Reno911 Hillsboro Well-Known Member 2015 Volunteer 2016 Volunteer

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    Sgt Nambu likes this.
  10. RBid

    RBid Wilsonville, OR Well-Known Member

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    My approach is to save on folders for EDC, and to spend on fixed blades. This seems counter to the majority. It seems like most would like a $100-$200 folder and a $12 Mora. To my mind, that is backward. Folders are inherently limited by the fact that they fold. Their capability is limited because certain amounts of stress may cause their locks or thinner blades to fail. 8CR13MOV steel is really up to any task that a liner lock and a sub 3" cutting surface are up to, so I see no need to go beyond my Spyderco Persistence in a folder. S30V won't add value, because there is still the matter of reliance on a lock. When a job calls for something beyond a folder, that's where you want a beast.

    This is why I on-body EDC a $30 Spyderco Persistence and have an ESEE 3 fixed blade in my EDC bag.
     
    Sgt Nambu likes this.
  11. 7SFCW4

    7SFCW4 Out and About, Oregon Active Member

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    All good points.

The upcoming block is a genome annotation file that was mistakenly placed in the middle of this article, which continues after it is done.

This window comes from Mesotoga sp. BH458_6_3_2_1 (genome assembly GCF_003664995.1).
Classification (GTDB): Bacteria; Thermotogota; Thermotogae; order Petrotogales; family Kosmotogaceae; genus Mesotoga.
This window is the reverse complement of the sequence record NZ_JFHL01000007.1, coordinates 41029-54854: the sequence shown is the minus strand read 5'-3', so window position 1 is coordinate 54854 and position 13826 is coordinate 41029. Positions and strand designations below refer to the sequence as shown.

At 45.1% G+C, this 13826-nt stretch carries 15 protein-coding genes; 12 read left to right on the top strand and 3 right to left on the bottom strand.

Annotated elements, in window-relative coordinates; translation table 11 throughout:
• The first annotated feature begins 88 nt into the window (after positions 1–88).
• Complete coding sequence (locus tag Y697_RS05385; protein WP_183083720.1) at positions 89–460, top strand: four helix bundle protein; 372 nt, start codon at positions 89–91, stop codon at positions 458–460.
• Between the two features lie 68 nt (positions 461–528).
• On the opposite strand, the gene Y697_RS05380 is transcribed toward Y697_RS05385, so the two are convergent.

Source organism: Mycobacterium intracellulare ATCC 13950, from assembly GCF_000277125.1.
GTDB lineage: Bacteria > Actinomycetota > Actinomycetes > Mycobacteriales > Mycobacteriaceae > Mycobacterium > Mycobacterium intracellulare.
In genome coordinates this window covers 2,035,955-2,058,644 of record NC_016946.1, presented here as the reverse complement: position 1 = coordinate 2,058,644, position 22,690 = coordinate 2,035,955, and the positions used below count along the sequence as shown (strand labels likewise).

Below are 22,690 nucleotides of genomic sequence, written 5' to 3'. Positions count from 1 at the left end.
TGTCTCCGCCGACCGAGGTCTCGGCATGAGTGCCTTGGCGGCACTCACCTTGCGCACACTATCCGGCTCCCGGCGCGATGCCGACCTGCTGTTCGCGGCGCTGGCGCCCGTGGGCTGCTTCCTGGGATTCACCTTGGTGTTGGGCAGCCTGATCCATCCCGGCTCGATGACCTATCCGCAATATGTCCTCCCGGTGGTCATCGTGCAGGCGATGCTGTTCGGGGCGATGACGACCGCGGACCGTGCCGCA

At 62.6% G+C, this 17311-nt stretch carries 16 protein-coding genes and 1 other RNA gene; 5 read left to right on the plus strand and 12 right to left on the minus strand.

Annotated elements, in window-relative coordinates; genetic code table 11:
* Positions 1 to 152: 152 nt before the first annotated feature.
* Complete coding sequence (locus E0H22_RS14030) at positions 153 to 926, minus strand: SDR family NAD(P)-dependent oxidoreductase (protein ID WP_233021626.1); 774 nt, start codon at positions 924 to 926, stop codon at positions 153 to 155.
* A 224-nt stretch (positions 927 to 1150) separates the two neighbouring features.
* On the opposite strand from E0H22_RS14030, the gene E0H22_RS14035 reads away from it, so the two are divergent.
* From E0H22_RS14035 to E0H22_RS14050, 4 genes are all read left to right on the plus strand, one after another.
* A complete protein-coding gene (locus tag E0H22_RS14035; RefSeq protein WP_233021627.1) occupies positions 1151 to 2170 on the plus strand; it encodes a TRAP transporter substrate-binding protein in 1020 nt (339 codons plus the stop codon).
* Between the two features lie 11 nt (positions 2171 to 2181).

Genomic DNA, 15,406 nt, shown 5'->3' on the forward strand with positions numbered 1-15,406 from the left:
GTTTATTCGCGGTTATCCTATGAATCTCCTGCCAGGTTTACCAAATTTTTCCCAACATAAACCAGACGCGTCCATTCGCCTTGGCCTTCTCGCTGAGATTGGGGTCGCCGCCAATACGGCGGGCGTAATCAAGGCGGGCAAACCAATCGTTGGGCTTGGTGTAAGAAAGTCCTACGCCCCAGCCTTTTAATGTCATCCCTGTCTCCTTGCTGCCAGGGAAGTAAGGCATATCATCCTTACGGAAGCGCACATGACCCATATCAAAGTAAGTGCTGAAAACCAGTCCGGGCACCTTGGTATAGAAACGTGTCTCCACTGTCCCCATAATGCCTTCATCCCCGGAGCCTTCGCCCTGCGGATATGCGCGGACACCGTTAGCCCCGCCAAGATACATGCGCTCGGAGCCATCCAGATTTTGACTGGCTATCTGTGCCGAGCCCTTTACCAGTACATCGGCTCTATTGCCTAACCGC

Just to clarify, I normally carry a Benchmade Nimravus, fixed blade, non-serrated in the field (on my rig, on the right side shoulder strap) and a Benchmade Presidio 500 also non-serrated in my pocket. For my money, the Benchmade Military folders are just about as stout as is practical in a folder. Benchmade makes many models, but, for me, this has stood the test of time and earned it the coveted, "...don't leave home without it..." meta-data.

    I used to carry a Gerber BMF non-serrated, but after landing ( via a PLF) on it numerous times, it was either it or me, so it sits in the safe these days, a retired veteran. The Nimravus is a practical work horse, not too big, not too small, great steel, full tang, great handle, great sheath. What's not to like?

    Now, what does a Benchmade come with? The Benchmade price tag, which, I fully understand it not for everyone.

    So....as a dollar conscious option, the Remington FAST fixed blade (IMHO).
     
    Doc In UPlace and gaijinsamurai like this.
  12. HansC

    HansC Portland Member

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    Hultafors is another Swedish cheap knifemaker with bigger handles and stouter blades than those by Mora. I really like the Marttiini carbinox knife for a fixed blade with a blade length just under 3&1/2 inches. I don't want hassles over whether a knife may be construed as a concealed weapon or found threatening by somebody, so that bushcraft-style knife is a favorite of mine.